Humpback whales are famed for their songs, most often heard in breeding season when males are competing to mate with females. In recent years, however, reports of whale songs occurring outside traditional breeding grounds have become more common. A new study may help explain why.
The research, published December 19 in PLoS ONE, uncovers the whales’ little-understood acoustic behavior while foraging. It also reveals a previously unknown behavioral flexibility on their part that allows the endangered marine mammals to balance their need to feed continuously with the competing need to exhibit mating behaviors such as song displays. “They need to feed. They need to breed. So essentially, they multi-task,” said study co-author Ari S. Friedlaender, research scientist at Duke University’s Nicholas School of the Environment.
Researchers from the U.S. Naval Postgraduate School, the University of California in Santa Barbara and Duke University, tracked ten humpback whales along the Western Antarctic Peninsula. The bays and fjords there are important late-season feeding grounds where humpbacks feast on krill in autumn before migrating to warm-water calving grounds that are thousands of miles away. Using non-invasive multi-sensor tags that attach to the whales with suction cups, the researchers recorded the whales’ underwater movements and vocalizations as they foraged.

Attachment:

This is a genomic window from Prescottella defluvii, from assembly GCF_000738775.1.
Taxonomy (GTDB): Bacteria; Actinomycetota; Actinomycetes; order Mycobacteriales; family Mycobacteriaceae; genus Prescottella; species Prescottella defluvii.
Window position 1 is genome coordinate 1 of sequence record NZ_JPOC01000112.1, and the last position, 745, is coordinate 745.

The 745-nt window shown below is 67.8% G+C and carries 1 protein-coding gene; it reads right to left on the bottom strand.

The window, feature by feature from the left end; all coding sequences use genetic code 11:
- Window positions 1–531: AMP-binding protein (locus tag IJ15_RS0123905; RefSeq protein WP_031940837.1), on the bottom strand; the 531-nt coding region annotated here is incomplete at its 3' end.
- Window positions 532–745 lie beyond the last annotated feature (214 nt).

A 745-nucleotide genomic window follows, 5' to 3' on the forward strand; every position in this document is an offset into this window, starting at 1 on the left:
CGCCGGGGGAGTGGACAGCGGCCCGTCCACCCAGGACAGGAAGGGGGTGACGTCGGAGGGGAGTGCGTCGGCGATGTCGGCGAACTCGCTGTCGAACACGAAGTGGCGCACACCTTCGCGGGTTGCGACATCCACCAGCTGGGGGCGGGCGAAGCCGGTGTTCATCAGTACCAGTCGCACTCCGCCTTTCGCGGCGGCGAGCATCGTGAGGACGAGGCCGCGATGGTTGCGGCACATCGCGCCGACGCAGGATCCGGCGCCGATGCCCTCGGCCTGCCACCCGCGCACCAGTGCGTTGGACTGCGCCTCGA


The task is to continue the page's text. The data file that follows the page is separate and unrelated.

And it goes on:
All 10 of the tags picked up the sounds of background songs, and in two cases, they recorded intense and continuous whale singing with a level of organization and structure approaching that of a typical breeding-ground mating display. The song bouts sometimes lasted close to an hour and in one case occurred even while sensors indicated the whale, or a close companion, was diving and lunging for food.
I think the humpbacks are smart and sentient enough to vocalize for the same reasons we do: communication and entertainment. Happy Humpday